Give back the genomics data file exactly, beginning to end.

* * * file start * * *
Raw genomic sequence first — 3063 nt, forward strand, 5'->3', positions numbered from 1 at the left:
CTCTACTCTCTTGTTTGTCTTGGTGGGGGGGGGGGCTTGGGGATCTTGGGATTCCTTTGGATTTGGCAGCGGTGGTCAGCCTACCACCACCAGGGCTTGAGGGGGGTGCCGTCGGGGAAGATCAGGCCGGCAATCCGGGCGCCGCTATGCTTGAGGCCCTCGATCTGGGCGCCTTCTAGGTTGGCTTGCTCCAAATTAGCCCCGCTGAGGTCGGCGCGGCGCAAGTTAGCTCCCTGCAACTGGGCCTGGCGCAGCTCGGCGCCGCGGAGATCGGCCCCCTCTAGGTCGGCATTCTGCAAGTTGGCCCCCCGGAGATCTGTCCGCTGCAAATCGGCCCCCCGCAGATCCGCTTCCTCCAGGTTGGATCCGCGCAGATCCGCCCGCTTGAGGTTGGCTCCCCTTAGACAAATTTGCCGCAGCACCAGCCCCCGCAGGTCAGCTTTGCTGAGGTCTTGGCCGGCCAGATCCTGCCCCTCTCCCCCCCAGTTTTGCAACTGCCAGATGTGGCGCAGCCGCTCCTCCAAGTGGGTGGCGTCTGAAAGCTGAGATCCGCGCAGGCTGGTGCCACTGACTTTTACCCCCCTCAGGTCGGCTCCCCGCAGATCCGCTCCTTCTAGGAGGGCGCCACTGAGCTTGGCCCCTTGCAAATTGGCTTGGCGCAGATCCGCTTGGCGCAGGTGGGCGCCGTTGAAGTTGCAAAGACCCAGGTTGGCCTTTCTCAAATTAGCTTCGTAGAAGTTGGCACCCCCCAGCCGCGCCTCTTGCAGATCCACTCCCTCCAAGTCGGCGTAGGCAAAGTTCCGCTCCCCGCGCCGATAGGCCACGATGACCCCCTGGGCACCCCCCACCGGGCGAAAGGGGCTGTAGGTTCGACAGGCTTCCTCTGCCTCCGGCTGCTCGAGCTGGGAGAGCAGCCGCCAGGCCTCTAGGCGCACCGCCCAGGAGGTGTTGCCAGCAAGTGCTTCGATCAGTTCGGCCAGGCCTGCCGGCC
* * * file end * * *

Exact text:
Raw genomic sequence first — 3063 nt, forward strand, 5'->3', positions numbered from 1 at the left:
CTCTACTCTCTTGTTTGTCTTGGTGGGGGGGGGGGCTTGGGGATCTTGGGATTCCTTTGGATTTGGCAGCGGTGGTCAGCCTACCACCACCAGGGCTTGAGGGGGGTGCCGTCGGGGAAGATCAGGCCGGCAATCCGGGCGCCGCTATGCTTGAGGCCCTCGATCTGGGCGCCTTCTAGGTTGGCTTGCTCCAAATTAGCCCCGCTGAGGTCGGCGCGGCGCAAGTTAGCTCCCTGCAACTGGGCCTGGCGCAGCTCGGCGCCGCGGAGATCGGCCCCCTCTAGGTCGGCATTCTGCAAGTTGGCCCCCCGGAGATCTGTCCGCTGCAAATCGGCCCCCCGCAGATCCGCTTCCTCCAGGTTGGATCCGCGCAGATCCGCCCGCTTGAGGTTGGCTCCCCTTAGACAAATTTGCCGCAGCACCAGCCCCCGCAGGTCAGCTTTGCTGAGGTCTTGGCCGGCCAGATCCTGCCCCTCTCCCCCCCAGTTTTGCAACTGCCAGATGTGGCGCAGCCGCTCCTCCAAGTGGGTGGCGTCTGAAAGCTGAGATCCGCGCAGGCTGGTGCCACTGACTTTTACCCCCCTCAGGTCGGCTCCCCGCAGATCCGCTCCTTCTAGGAGGGCGCCACTGAGCTTGGCCCCTTGCAAATTGGCTTGGCGCAGATCCGCTTGGCGCAGGTGGGCGCCGTTGAAGTTGCAAAGACCCAGGTTGGCCTTTCTCAAATTAGCTTCGTAGAAGTTGGCACCCCCCAGCCGCGCCTCTTGCAGATCCACTCCCTCCAAGTCGGCGTAGGCAAAGTTCCGCTCCCCGCGCCGATAGGCCACGATGACCCCCTGGGCACCCCCCACCGGGCGAAAGGGGCTGTAGGTTCGACAGGCTTCCTCTGCCTCCGGCTGCTCGAGCTGGGAGAGCAGCCGCCAGGCCTCTAGGCGCACCGCCCAGGAGGTGTTGCCAGCAAGTGCTTCGATCAGTTCGGCCAGGCCTGCCGGCC